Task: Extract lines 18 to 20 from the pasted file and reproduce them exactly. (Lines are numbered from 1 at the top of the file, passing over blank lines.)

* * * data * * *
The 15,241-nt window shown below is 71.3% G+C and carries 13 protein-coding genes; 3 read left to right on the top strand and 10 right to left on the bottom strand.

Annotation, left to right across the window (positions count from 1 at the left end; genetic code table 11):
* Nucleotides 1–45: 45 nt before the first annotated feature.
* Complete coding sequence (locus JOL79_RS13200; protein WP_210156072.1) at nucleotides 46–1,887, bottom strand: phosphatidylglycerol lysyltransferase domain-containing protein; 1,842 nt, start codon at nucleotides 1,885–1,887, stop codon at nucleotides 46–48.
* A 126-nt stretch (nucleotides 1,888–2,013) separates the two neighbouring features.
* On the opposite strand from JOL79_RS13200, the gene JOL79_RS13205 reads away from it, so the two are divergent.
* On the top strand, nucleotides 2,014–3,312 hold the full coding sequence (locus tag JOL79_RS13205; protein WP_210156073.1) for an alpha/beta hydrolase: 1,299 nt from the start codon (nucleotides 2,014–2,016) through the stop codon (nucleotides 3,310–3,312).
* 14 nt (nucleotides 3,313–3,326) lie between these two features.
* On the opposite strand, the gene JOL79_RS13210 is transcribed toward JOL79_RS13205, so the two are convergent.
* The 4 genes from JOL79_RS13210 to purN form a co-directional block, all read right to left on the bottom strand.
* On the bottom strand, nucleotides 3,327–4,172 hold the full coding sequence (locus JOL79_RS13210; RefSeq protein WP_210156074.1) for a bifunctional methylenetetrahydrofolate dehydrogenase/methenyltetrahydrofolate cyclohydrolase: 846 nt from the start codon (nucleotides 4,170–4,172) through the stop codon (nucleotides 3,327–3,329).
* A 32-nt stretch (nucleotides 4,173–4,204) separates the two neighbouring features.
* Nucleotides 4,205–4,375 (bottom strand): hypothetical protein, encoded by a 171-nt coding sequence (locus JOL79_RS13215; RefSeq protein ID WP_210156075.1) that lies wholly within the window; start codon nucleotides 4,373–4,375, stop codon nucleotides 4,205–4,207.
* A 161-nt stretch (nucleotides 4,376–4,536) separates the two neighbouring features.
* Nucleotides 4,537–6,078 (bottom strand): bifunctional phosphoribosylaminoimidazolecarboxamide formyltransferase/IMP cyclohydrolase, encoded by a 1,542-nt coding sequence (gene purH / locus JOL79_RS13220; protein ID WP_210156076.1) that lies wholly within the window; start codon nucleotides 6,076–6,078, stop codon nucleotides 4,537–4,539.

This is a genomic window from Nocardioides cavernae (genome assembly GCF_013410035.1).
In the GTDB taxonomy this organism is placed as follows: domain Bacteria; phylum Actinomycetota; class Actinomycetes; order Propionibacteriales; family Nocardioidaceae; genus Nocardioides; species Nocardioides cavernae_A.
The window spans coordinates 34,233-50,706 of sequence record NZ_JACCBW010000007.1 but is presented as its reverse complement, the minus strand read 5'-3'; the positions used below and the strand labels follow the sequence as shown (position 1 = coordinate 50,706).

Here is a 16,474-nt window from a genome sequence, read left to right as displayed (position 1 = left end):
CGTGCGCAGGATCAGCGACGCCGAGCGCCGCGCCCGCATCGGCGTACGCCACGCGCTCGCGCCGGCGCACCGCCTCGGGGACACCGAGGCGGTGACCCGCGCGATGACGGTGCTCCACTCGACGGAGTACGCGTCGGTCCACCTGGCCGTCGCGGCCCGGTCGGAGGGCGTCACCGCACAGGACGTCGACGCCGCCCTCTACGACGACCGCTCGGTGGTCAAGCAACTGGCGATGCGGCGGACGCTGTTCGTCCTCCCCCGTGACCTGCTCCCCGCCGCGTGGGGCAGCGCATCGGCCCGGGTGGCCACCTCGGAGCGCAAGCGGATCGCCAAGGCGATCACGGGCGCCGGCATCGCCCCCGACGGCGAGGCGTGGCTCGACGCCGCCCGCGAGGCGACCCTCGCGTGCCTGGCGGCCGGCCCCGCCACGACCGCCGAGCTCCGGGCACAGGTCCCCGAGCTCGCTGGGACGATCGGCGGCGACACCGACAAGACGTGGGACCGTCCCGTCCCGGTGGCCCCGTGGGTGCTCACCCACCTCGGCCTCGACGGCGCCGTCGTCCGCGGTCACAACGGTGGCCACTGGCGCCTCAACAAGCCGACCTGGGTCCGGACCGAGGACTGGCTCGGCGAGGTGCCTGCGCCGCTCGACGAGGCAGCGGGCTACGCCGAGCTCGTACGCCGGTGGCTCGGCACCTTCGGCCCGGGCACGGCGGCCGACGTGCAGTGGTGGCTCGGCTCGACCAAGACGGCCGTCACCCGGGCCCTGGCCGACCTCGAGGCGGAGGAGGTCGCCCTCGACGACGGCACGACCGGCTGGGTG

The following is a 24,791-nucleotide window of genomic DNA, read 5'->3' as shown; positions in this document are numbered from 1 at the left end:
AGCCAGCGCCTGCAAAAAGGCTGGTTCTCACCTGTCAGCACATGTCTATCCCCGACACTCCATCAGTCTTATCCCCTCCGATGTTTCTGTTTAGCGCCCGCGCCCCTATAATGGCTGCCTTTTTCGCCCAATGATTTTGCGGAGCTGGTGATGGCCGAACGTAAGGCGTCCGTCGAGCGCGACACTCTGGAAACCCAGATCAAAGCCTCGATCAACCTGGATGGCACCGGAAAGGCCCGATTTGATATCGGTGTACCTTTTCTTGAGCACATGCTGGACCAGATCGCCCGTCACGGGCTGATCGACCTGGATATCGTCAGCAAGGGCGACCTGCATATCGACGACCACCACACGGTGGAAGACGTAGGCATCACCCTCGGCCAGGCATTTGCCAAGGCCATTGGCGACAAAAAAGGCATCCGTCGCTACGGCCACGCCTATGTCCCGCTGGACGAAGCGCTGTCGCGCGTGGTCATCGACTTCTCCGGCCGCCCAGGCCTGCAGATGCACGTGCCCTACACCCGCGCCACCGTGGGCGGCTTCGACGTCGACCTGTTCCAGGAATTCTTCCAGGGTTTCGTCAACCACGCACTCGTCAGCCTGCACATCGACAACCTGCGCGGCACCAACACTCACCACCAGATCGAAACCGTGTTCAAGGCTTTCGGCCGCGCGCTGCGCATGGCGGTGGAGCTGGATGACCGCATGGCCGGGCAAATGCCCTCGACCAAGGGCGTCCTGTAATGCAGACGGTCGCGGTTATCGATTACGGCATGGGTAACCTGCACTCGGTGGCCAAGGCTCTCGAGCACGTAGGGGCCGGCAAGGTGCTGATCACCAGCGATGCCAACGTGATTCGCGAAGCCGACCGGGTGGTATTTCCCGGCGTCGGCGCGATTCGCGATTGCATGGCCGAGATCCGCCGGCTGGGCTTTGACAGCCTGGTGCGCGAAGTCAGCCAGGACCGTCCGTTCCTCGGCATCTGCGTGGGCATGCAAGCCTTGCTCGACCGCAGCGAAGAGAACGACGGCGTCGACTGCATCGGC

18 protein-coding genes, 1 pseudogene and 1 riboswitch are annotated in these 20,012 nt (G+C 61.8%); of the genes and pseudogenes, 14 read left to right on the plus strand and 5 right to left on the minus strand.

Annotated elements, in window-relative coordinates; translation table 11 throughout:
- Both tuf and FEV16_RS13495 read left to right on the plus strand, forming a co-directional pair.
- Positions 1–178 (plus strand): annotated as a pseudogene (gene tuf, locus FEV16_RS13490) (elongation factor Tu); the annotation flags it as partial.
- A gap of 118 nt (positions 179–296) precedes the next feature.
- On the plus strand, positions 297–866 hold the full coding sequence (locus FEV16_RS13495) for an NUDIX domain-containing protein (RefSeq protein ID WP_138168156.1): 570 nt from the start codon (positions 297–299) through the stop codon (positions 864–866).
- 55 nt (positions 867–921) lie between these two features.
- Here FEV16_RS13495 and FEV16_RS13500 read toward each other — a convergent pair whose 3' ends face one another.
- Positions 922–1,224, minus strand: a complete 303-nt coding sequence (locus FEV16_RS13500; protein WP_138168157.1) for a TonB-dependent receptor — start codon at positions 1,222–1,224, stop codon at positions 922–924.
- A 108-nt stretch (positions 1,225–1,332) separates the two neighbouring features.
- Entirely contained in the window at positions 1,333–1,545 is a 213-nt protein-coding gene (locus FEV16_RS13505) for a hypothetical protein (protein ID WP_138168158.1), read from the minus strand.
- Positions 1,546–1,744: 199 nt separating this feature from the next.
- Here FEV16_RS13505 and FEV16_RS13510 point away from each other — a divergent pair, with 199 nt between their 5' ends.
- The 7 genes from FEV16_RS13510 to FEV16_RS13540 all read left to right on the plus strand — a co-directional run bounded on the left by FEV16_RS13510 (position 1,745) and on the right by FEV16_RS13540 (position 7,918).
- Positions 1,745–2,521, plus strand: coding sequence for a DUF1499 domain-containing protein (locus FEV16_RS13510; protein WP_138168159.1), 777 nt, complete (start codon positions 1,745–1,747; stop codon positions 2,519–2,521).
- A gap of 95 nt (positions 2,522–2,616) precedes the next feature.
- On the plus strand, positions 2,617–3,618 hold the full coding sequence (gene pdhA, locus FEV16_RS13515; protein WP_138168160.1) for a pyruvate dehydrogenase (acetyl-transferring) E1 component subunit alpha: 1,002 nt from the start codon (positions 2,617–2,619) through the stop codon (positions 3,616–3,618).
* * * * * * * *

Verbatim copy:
The window spans coordinates 34,233-50,706 of sequence record NZ_JACCBW010000007.1 but is presented as its reverse complement, the minus strand read 5'-3'; the positions used below and the strand labels follow the sequence as shown (position 1 = coordinate 50,706).

Here is a 16,474-nt window from a genome sequence, read left to right as displayed (position 1 = left end):
CGTGCGCAGGATCAGCGACGCCGAGCGCCGCGCCCGCATCGGCGTACGCCACGCGCTCGCGCCGGCGCACCGCCTCGGGGACACCGAGGCGGTGACCCGCGCGATGACGGTGCTCCACTCGACGGAGTACGCGTCGGTCCACCTGGCCGTCGCGGCCCGGTCGGAGGGCGTCACCGCACAGGACGTCGACGCCGCCCTCTACGACGACCGCTCGGTGGTCAAGCAACTGGCGATGCGGCGGACGCTGTTCGTCCTCCCCCGTGACCTGCTCCCCGCCGCGTGGGGCAGCGCATCGGCCCGGGTGGCCACCTCGGAGCGCAAGCGGATCGCCAAGGCGATCACGGGCGCCGGCATCGCCCCCGACGGCGAGGCGTGGCTCGACGCCGCCCGCGAGGCGACCCTCGCGTGCCTGGCGGCCGGCCCCGCCACGACCGCCGAGCTCCGGGCACAGGTCCCCGAGCTCGCTGGGACGATCGGCGGCGACACCGACAAGACGTGGGACCGTCCCGTCCCGGTGGCCCCGTGGGTGCTCACCCACCTCGGCCTCGACGGCGCCGTCGTCCGCGGTCACAACGGTGGCCACTGGCGCCTCAACAAGCCGACCTGGGTCCGGACCGAGGACTGGCTCGGCGAGGTGCCTGCGCCGCTCGACGAGGCAGCGGGCTACGCCGAGCTCGTACGCCGGTGGCTCGGCACCTTCGGCCCGGGCACGGCGGCCGACGTGCAGTGGTGGCTCGGCTCGACCAAGACGGCCGTCACCCGGGCCCTGGCCGACCTCGAGGCGGAGGAGGTCGCCCTCGACGACGGCACGACCGGCTGGGTG